I, at long last got my greenhouse last year!! It is only a fraction of the size of yours, but I have great plans!! Last year as it arrived too late for seedlings, it was stuffed to the gunnels with tomatoes!! I’d bought 2 plants, then my son, who works on a private estate, bought me the left-overs of their tomato plants!! I have frozen toms, and chutney by the bucket load!!!! This year I hope to be more organised!!!! You definitely like a challenge with your exotic plants, your patience is never ending too!!!!!!

    • Jessica March 20, 2014 at 10:01 pm - Reply

      I only need to grow enough for one (I hate tomatoes), but that still seems to be a fair few number! Enjoy germinating your seeds, it’s one of life’s great pleasures πŸ™‚

  19. CJ March 20, 2014 at 9:23 pm - Reply

    Oh how I envy you that exquisite greenhouse. One day, one day…

    • Jessica March 20, 2014 at 10:03 pm - Reply

      When you build it, make sure it’s mouse proof!

      • Nell Jean March 22, 2014 at 5:56 pm - Reply

        — I have a greenhouse cat. No mice

  20. Christina March 20, 2014 at 9:40 pm - Reply

    Hi Jessica, I share your dream of an Victorian style greenhouse, but that is not going to happen, because I have no space for a greenhouse in the garden at all. So yours, leaking or not, is heaven to me :-)! Wow, I really admire the patients that you have with your strelitzia reginae plants. Hope you second try is working out. Here in San Diego they grow like a weed and flower well. The ones that I had in my garden were growing in full sun. I wonder, since the light in England is so much less intense than where I live, if putting them in the sun would encourage flowering. Otherwise all your seeds look so promising. I think, I will finally grow some salad this year from seeds, too!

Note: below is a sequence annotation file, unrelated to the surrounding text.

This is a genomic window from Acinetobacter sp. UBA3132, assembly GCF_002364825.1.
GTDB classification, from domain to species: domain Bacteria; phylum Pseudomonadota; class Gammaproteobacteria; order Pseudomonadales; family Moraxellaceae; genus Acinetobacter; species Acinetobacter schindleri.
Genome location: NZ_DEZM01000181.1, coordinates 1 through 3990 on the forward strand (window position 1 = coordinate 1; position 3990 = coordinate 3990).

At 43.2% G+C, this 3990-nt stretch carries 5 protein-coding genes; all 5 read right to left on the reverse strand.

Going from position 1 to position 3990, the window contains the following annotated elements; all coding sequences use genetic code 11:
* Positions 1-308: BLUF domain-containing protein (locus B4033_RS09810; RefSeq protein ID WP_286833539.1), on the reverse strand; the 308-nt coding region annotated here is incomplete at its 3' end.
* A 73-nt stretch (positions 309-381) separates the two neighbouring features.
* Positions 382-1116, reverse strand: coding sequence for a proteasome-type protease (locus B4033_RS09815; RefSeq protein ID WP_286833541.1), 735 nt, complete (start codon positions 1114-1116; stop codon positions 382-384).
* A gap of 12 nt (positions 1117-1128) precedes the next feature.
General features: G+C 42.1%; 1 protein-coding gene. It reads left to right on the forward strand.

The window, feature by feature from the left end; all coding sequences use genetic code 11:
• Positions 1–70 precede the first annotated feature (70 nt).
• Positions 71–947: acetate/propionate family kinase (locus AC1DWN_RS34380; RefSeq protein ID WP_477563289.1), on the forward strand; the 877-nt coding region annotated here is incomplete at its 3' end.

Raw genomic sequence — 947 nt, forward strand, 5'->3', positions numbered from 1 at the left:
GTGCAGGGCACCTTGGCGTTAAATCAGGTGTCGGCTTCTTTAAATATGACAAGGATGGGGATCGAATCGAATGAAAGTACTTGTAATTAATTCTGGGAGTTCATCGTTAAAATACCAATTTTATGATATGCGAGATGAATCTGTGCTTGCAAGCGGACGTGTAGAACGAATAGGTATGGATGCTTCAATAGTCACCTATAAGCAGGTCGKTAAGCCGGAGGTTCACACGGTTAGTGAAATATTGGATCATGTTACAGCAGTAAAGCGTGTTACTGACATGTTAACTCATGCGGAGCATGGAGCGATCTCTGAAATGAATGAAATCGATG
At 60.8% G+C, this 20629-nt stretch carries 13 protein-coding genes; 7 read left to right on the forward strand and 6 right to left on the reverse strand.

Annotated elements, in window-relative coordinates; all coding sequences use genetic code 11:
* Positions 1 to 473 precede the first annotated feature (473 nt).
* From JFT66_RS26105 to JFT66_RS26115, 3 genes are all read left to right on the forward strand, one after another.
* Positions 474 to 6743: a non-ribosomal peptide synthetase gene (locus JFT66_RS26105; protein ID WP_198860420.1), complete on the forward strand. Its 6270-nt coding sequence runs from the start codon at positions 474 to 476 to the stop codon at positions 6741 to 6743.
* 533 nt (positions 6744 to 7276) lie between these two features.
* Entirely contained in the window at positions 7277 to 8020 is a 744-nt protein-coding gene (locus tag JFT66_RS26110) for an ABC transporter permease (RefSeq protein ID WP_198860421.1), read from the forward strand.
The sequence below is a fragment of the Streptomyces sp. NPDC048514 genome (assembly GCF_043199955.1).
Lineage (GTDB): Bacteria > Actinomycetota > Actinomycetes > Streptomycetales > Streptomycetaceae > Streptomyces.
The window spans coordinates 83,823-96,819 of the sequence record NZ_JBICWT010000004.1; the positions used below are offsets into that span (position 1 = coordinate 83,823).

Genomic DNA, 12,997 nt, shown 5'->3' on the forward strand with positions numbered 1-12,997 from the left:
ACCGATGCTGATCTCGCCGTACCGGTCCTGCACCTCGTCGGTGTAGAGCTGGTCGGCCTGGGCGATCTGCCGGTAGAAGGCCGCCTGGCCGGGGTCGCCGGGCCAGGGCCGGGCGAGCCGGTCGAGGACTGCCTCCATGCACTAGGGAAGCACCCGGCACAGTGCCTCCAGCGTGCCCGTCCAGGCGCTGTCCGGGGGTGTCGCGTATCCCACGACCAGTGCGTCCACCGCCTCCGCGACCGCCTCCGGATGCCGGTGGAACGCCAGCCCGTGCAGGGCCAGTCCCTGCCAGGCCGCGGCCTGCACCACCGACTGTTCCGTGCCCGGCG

• Jessica March 20, 2014 at 10:09 pm - Reply

      Ooh! Strelitzia growing as weeds! I think this lot might be more acclimatised to full sun, growing in the greenhouse. My problem before was that I had to grow them indoors. When I then brought them outside the leaves tended to scorch.

  21. linda March 20, 2014 at 11:06 pm - Reply

    that is it!
    I am moving to Britain!
    We are still in snow!
    Very jealous, Jessica…..that greenhouse is AWESOME!

    • linda March 20, 2014 at 11:08 pm - Reply

      half a comment….WTH???
      You are a master gardener…FOR SURE!!!
      Enjoy your weekend….
      Linda :o)

      • Jessica March 20, 2014 at 11:26 pm - Reply

        If you’re going to move to Britain you have to really like rain. It’s back. And getting colder, frost by the weekend. Snow in Scotland… we’re not out of the woods yet. Hope my little seedlings will be OK πŸ™

  22. nataliescarberry March 21, 2014 at 2:18 am - Reply